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. Last Updated: 07/27/2016

Russia, Wales Play to Unsightly Draw

ReutersWales' Ryan Giggs, left, gesturing as he stands over Russia's Vadim Yevseyev during their playoff match in Moscow on Saturday.
No goals, two of its best and most experienced players out and more hooligan troubles. It was a rough night for the Russian team.

A disappointing 0-0 draw with Wales at Lokomotiv Stadium on Saturday means Russia now needs to get at least a draw or win in front of 75,000 fans at the Millennium Stadium in Cardiff on Wednesday.

In front of 30,000 in Moscow, the Russians never clicked into gear. There were a number of goal chances, but the Welsh team, playing with only one forward up front, defended stoutly, happy to play for the draw as it had one of its best games under coach Mark Hughes, hassling and harrying the Russians on a very frustrating night for Russian coach Georgy Yartsev's team.

"Wales got what they wanted," said a disappointed Yartsev. "And they will have the advantage in the return match."

The coach surprised many with the lineup, picking Marseille's Dmitry Sychyov instead of Alexander Kerzhakov, and Dmitry Loskov instead of Rolan Gusev, neither of whom impressed. Sychyov was swapped for Marat Izmailov for the second half, and Gusev came on for Alexei Smertin. But Russia passed itself into inertia, constantly leaving the last shot for far too long.

Smertin came closest to the goal Russia needed to bring to Cardiff, hitting a half volley from a corner just before the break that goalie Paul Jones just tipped over the bar.

"We're obviously delighted, but it is only half way," Hughes said after the game. "We've had false dawns before. We don't want any more glorious failures."

Russia's task in the return leg was made even harder after its experienced midfield star Alexander Mostovoi and goalkeeper Sergei Ovchinnikov picked up yellow cards, meaning they will miss the match in Cardiff.

Yartsev was especially annoyed at Ovchinnikov's suspension after the goalkeeper rashly got himself booked for running after Darren Barnard, who had taken a shot after the halftime whistle.

The game became increasingly ill-tempered as the night wore on, and Russia vainly looked for a goal. Robbie Savage hassled and riled the Russian defense persistently.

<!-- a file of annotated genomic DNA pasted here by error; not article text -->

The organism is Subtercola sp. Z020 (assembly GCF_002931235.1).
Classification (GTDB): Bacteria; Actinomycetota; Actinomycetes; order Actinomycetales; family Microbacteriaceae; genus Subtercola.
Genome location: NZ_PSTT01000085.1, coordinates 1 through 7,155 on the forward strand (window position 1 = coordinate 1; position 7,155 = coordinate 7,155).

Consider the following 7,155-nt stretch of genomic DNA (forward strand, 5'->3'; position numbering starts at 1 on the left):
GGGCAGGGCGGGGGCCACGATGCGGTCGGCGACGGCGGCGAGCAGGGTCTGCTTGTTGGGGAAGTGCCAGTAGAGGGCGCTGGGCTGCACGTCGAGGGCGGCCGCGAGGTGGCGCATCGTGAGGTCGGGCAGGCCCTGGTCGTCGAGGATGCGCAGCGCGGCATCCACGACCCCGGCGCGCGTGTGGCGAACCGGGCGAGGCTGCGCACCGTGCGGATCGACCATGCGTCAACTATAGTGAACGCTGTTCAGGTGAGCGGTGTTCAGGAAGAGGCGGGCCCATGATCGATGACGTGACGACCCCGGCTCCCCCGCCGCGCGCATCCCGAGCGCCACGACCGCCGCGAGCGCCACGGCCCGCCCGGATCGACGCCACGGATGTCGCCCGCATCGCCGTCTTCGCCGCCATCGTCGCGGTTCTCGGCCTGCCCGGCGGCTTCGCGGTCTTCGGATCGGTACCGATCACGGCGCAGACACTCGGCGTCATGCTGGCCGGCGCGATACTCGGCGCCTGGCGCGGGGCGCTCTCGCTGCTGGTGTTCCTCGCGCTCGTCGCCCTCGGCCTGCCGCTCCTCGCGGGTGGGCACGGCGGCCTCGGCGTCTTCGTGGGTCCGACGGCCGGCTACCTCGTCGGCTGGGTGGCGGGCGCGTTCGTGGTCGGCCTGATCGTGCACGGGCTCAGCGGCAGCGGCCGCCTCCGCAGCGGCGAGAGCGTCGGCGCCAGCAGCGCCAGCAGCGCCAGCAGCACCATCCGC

Ryan Giggs was felled by a tackle from Vadim Yevseyev which coach Mark Hughes called "terrible" and drew protests from a number of Welsh players. The Manchester United star later meted out his own revenge with a blow to Yevseyev's face -- although the defender did fall as if hit by a meteorite -- that the referee missed but may be dealt with later by UEFA, European soccer's governing body.

After the match, one Russian journalist asked Hughes if he was going to tell his players off for their really bad behavior, but the translator tactfully decided not to translate that bit.

Apart from losing impetus on the field, Russia also had trouble off it. Another big fine is likely after fans set off flares and firecrackers in the crowd and then threw them, along with other projectiles, onto the pitch, forcing the referee to stop the match a number of times while two soldiers with red buckets went around extinguishing the still-burning flares.

Outside the stadium, Russian fans continued on their quest to build up a reputation for being the least hospitable fans in Eastern Europe. After attacking Irish fans last year, they decided to go for the Welsh.

Around 400 fans gathered near the Rossiya hotel, where the Welsh fans were staying, throwing firecrackers, Interfax reported.

Hooligans "lit fireworks and threw bottles," a police spokesman told RIA Novosti.

No one was hurt in that incident, but eight Welsh fans were injured, and five hospitalized after an attack on Nikolskaya Ulitsa near the Kremlin.

Russian fans may find things as inhospitable in Cardiff, where local fans have as much of a reputation.